Categories of Special Interest
Architectural, Artistic, Historical, Social
The Maid of Erin
In Use As
1880 - 1900
End-of-terrace two-bay four-storey house, built c.1800, with cellar, now in use as public house and having pub-front of c.1890 to ground floor. Slated hipped roof and brick chimneystack hidden behind parapet with painted masonry coping to both elevations. Ruled-and-lined rendered walls having blocked quoins and moulded string courses forming sills to second and third floors and running into pediments to first floor windows. Moulded stucco roundel with street number between first floor windows. Flat-arched window openings having moulded stucco architraves and pediments of various profiles enclosing painted timber single-pane sliding sashes throughout. Ornate Victorian shopfront proud of building line with decorative lead dressing above. Fascia with gilded sign-writing. Paired engaged pilasters with gilded foliate capitals flanking doors to either side of display window with central mullion on dwarf wall with three decorative brass grilles under sloping sill. Painted timber doors with etched glass panels above.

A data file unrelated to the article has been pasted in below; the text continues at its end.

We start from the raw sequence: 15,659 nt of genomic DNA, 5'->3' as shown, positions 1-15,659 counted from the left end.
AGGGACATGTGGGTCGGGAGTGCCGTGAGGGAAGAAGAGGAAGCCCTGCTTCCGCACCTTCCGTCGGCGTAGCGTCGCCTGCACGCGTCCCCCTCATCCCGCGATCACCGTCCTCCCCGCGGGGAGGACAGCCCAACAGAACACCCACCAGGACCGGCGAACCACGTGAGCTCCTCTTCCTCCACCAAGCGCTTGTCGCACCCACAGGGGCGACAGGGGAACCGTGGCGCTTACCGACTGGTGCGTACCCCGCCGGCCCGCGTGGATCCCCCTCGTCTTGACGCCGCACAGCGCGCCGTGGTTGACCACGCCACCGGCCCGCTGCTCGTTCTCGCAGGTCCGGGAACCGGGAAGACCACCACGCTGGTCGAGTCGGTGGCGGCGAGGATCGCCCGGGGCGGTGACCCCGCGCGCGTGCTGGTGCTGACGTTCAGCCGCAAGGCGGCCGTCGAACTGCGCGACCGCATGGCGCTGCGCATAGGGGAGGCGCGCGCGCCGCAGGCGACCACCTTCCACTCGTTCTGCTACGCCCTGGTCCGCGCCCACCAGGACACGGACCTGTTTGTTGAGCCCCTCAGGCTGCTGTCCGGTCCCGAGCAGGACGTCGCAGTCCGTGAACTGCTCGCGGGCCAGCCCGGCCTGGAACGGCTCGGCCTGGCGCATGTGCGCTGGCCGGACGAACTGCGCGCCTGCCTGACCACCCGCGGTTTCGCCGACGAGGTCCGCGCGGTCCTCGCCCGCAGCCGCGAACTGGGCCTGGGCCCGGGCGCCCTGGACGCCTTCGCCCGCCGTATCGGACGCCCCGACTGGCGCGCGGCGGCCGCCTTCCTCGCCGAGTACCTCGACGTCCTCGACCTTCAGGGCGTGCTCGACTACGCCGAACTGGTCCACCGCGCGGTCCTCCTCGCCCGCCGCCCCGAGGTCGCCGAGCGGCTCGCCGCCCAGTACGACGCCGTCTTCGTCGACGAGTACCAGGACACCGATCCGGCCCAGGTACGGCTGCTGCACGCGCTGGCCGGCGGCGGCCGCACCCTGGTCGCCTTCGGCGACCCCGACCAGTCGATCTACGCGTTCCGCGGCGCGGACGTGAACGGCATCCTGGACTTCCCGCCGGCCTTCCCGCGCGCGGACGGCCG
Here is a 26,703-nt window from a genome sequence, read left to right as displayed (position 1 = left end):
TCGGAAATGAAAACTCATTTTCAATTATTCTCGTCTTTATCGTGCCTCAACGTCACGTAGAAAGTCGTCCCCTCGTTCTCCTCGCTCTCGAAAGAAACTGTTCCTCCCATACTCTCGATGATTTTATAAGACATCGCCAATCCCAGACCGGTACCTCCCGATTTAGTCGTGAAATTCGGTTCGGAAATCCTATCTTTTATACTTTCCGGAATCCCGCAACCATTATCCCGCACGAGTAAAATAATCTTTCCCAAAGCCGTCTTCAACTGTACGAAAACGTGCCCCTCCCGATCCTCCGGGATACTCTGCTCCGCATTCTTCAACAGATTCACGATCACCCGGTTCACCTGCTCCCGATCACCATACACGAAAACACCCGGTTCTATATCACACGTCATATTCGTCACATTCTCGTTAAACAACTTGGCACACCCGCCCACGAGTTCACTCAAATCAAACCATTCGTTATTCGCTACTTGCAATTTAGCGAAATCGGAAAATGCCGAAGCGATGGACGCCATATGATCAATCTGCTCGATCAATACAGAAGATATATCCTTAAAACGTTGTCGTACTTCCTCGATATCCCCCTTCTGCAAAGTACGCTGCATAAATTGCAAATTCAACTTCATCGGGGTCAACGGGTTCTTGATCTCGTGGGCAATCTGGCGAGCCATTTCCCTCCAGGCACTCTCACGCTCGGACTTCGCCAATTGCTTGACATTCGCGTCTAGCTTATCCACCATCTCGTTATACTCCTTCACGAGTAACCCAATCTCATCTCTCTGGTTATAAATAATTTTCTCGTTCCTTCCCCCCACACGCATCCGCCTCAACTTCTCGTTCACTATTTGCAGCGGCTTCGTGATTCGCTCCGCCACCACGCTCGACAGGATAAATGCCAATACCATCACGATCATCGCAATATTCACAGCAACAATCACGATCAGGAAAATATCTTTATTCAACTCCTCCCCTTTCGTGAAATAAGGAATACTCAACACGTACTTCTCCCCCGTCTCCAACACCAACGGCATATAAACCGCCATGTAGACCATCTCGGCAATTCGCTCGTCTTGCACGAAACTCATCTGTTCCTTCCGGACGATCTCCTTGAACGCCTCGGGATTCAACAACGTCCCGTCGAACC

This well-presented licensed premises, with its elaborate late Victorian pub-front, is an excellent example of its type, with the recent decorative leadwork above the coved fascia maintaining this high-quality standard. Dionysius Lardner (1793-1859), editor of "Cabinet Cyclopedia", a popularizer of science in Ireland, was born and lived at a house at this address in the late eighteenth century. He was the father of the playwright, Dion Boucicault (1820-90), who was most well known for his perennially popular play "The Colleen Bawn". During the War of Independence (1919-21), sympathetic priests used this pub, then known as "The Maid of Erin", as a venue to hear the confessions of the rebel fighters who had been ex-communicated by the church hierarchy. This gave rise to the new name for a building steeped in social history: "The Confession Box".